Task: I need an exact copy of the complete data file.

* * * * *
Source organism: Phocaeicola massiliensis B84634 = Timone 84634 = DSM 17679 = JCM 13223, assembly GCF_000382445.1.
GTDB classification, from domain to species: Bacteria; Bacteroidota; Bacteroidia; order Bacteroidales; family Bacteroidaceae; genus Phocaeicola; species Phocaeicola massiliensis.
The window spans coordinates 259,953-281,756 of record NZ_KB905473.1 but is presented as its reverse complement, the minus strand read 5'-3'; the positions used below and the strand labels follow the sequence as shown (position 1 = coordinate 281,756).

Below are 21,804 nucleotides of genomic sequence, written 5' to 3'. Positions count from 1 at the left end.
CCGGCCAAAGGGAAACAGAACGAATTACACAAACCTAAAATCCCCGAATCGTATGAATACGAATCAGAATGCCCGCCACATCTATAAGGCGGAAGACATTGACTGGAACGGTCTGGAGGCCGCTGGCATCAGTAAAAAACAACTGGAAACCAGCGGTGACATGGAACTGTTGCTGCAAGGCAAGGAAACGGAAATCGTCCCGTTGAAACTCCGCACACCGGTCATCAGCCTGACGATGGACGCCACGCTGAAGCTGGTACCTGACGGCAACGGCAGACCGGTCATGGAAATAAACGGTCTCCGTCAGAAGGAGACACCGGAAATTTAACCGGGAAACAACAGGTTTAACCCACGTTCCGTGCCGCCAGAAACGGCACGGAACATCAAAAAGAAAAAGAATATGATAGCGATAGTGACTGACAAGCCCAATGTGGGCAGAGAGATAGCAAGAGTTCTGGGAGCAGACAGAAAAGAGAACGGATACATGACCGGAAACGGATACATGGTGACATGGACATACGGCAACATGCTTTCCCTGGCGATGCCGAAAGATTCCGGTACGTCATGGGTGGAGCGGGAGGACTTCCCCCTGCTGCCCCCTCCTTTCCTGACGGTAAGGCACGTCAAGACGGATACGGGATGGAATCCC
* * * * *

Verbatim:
Source organism: Phocaeicola massiliensis B84634 = Timone 84634 = DSM 17679 = JCM 13223, assembly GCF_000382445.1.
GTDB classification, from domain to species: Bacteria; Bacteroidota; Bacteroidia; order Bacteroidales; family Bacteroidaceae; genus Phocaeicola; species Phocaeicola massiliensis.
The window spans coordinates 259,953-281,756 of record NZ_KB905473.1 but is presented as its reverse complement, the minus strand read 5'-3'; the positions used below and the strand labels follow the sequence as shown (position 1 = coordinate 281,756).

Below are 21,804 nucleotides of genomic sequence, written 5' to 3'. Positions count from 1 at the left end.
CCGGCCAAAGGGAAACAGAACGAATTACACAAACCTAAAATCCCCGAATCGTATGAATACGAATCAGAATGCCCGCCACATCTATAAGGCGGAAGACATTGACTGGAACGGTCTGGAGGCCGCTGGCATCAGTAAAAAACAACTGGAAACCAGCGGTGACATGGAACTGTTGCTGCAAGGCAAGGAAACGGAAATCGTCCCGTTGAAACTCCGCACACCGGTCATCAGCCTGACGATGGACGCCACGCTGAAGCTGGTACCTGACGGCAACGGCAGACCGGTCATGGAAATAAACGGTCTCCGTCAGAAGGAGACACCGGAAATTTAACCGGGAAACAACAGGTTTAACCCACGTTCCGTGCCGCCAGAAACGGCACGGAACATCAAAAAGAAAAAGAATATGATAGCGATAGTGACTGACAAGCCCAATGTGGGCAGAGAGATAGCAAGAGTTCTGGGAGCAGACAGAAAAGAGAACGGATACATGACCGGAAACGGATACATGGTGACATGGACATACGGCAACATGCTTTCCCTGGCGATGCCGAAAGATTCCGGTACGTCATGGGTGGAGCGGGAGGACTTCCCCCTGCTGCCCCCTCCTTTCCTGACGGTAAGGCACGTCAAGACGGATACGGGATGGAATCCC